In 2002, the heirs of Pentecostal Bible teacher Finis Jennings Dake filed a plagiarism suit against Swaggart for failing to gain their permission before publishing some of Dake's materials. That lawsuit is pending at present.
He now claims to have "made his life right with God" and preaches a message called "the Cross" which says that the only way to Heaven is through the death of Jesus. He opposes such movements as G12 Vision and the Purpose Driven Life.
 Views on Christian rock
Swaggart made many statements against Christian rock, including bands like DeGarmo and Key and Christian musicians like Larry Norman. DeGarmo and Key countered this with the song "Don't Stop the Music."
 Views on homosexuality
Swaggart has a longstanding history of speaking against homosexuality. He has preached that those with such inclinations should be called, "queers, perverts, or homosexuals, but not gay. Gay is a nice word."
"I'm trying to find the correct name for it … this utter absolute, asinine, idiotic stupidity of men marrying men. … I've never seen a man in my life I wanted to marry. And I'm gonna be blunt and plain; if one ever looks at me like that, I'm gonna kill him and tell God he died." 
Swaggart later stated that his comment was not meant to be taken seriously, and that the expression "kill him and tell God he died" is a contradiction.
- In 1988 rock musician Frank Zappa wrote a number of parodies about Swaggart's then-current sex scandal. On the album The Best Band You Never Heard In Your Life, "Lonesome Cowboy Burt" became "Lonesome Cowboy Jim", and "Penguin in Bondage" and "Trouble Every Day" were also rewritten. Also, the first track of Zappa's Make A Jazz Noise Here album includes a snippet from a show in Boston, on Feburary 20th, 1988, where Zappa informs the audience of "the good news today" that "Jimmy Swaggart is under investigation". Zappa's 1988 live recording Broadway The Hard Way includes a version of The Police song "Murder By Numbers", sung by Sting, and "dedicated" by him to Swaggart, who criticized the song several years earlier.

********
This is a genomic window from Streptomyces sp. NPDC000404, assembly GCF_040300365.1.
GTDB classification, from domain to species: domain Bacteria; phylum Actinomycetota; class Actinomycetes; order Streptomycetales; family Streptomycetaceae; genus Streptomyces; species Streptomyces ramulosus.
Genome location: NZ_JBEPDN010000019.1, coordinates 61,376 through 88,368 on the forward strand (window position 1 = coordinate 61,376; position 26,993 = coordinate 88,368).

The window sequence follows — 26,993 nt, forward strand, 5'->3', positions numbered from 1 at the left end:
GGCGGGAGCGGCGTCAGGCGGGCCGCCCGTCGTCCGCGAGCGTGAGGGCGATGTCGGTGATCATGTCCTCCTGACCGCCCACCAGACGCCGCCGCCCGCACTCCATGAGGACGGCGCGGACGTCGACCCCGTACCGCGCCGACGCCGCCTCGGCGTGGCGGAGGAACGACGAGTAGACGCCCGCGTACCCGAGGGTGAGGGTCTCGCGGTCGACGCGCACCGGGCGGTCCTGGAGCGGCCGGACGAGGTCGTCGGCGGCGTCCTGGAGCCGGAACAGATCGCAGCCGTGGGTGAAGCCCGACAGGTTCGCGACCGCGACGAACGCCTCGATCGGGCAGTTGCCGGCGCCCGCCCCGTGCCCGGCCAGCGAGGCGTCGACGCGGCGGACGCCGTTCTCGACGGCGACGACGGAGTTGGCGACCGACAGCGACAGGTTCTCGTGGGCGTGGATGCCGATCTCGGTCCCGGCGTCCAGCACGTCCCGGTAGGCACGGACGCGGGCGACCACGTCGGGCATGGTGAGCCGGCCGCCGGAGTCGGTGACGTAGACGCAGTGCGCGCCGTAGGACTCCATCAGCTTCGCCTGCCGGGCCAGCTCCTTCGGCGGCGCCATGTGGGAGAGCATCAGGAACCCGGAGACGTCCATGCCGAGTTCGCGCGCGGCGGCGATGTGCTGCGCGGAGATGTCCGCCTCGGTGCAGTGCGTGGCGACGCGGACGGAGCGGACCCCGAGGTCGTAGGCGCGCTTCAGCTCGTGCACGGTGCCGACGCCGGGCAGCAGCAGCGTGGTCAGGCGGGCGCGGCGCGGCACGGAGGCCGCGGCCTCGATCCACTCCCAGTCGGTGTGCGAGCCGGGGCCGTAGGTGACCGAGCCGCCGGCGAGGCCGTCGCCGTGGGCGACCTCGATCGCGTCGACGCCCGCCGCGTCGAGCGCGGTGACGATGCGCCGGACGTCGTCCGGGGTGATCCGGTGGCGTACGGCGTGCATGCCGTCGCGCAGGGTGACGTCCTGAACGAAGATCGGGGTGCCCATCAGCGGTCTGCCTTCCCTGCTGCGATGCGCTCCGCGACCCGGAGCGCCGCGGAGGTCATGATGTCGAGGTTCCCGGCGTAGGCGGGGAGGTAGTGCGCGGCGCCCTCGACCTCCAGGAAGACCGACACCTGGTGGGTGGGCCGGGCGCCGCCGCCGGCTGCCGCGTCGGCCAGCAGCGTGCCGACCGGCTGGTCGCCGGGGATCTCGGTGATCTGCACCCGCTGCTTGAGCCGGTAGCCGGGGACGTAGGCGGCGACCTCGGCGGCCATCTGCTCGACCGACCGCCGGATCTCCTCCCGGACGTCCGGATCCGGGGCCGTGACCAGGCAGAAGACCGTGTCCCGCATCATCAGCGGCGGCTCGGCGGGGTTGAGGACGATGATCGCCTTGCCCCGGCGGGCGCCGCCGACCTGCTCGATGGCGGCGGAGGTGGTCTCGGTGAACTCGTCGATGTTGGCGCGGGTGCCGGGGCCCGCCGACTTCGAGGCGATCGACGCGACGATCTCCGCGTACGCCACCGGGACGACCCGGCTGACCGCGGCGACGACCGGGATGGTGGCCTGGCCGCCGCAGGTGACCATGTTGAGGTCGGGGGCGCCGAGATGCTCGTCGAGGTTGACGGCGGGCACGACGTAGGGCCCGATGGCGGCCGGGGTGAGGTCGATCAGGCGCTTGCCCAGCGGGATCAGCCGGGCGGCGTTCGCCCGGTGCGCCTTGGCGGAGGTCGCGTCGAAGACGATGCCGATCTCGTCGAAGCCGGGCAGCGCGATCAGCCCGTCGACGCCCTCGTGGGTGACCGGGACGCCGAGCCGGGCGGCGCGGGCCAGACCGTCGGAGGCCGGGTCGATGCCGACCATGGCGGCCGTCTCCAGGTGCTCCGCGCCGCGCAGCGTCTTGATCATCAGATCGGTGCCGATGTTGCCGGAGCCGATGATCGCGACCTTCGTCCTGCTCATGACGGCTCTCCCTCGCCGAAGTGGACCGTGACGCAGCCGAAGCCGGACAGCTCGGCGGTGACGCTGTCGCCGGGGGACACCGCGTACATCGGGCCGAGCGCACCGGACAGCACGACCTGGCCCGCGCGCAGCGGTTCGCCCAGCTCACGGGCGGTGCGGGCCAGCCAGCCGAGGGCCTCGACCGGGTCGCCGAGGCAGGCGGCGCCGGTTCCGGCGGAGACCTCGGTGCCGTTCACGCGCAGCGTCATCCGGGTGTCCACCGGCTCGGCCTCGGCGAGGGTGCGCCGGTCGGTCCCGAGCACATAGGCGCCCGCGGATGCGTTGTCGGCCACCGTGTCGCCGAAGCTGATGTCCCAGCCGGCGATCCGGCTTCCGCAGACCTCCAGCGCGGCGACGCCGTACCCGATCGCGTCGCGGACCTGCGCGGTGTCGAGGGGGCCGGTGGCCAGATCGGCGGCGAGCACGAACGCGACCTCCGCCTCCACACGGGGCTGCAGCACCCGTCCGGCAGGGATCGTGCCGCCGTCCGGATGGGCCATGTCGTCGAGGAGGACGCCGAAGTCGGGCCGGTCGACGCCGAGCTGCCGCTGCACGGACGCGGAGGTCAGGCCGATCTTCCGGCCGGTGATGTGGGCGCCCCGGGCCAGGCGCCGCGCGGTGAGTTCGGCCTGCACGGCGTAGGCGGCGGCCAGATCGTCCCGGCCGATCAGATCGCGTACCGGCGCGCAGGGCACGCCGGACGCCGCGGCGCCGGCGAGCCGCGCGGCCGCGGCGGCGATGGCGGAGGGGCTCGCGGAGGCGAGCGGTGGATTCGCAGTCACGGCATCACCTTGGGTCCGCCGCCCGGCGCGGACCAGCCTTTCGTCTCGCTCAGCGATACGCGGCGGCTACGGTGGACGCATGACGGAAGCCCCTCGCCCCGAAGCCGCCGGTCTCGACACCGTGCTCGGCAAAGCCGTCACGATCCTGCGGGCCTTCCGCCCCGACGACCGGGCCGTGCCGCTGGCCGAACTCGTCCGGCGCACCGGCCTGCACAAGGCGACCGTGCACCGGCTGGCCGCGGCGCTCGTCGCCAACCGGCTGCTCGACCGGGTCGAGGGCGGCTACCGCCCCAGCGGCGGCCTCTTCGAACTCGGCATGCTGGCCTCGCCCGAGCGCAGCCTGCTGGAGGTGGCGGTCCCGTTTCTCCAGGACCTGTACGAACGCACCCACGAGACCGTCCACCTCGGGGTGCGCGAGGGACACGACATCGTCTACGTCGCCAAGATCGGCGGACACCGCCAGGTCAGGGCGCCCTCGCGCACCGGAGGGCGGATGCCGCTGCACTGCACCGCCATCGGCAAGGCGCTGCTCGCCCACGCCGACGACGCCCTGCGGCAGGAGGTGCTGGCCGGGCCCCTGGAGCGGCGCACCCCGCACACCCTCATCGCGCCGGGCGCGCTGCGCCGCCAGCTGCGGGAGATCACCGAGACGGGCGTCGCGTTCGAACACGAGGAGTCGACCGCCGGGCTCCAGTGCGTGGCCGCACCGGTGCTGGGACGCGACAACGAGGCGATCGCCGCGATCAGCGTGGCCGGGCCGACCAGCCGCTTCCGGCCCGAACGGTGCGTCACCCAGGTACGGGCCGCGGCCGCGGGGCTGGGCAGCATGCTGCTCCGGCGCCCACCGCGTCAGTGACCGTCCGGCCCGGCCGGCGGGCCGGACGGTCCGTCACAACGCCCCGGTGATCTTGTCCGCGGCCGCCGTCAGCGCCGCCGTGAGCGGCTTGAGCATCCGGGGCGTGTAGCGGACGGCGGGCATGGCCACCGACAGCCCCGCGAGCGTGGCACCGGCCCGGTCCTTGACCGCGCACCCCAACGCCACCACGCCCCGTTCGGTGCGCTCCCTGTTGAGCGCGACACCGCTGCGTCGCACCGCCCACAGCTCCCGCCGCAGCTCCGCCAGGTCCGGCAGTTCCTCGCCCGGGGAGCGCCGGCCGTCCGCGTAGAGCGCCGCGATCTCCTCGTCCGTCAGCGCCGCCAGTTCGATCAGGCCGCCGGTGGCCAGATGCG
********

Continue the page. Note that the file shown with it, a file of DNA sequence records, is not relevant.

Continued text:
- During the same tour, Zappa also rewrote three Beatles songs to satirize Swaggart. Norwegian Wood became "Norwegian Jim" , Lucy In The Sky With Diamonds became "Louisana Hooker With Herpes" , and Strawberry Fields Forever was rewritten as "Texas Motel" . Due to problems securing the rights to the original Beatles songs (at the time when Zappa was releasing albums recorded on the 1988 tour, the Beatles copyrights were owned in part by Michael Jackson, who himself was satirized by Zappa in the song "Why Don't You Like Me"), these songs are not available on the regular Zappa catalogue, but audience recordings can be found on the Internet, usually labelled as "Texas Motel Medley". The lyrics to the suite can be found through the references provided.
- Ozzy Osbourne's song "Miracle Man" is about the Swaggart prostitution controversy. The song appears on the No Rest for the Wicked album, released at the height of the scandal in 1988. 
- The Iron Maiden song Holy Smoke, the first single from their 1990 album No Prayer for the Dying, makes reference to Jimmy Swaggart and his 1987/1988 scandal.
- In the Jerry Lee Lewis biopic Great Balls of Fire! (1989), Jimmy Swaggart is portrayed by Alec Baldwin.
- The Pop Will Eat Itself song The Incredible PWEI vs. the Moral Majority from their 1990 album Cure for Sanity and the James song God Only Knows from their 1990 album Gold Mother both include a quote of Jimmy Swaggart saying things about Satan and his presence in Rock Music.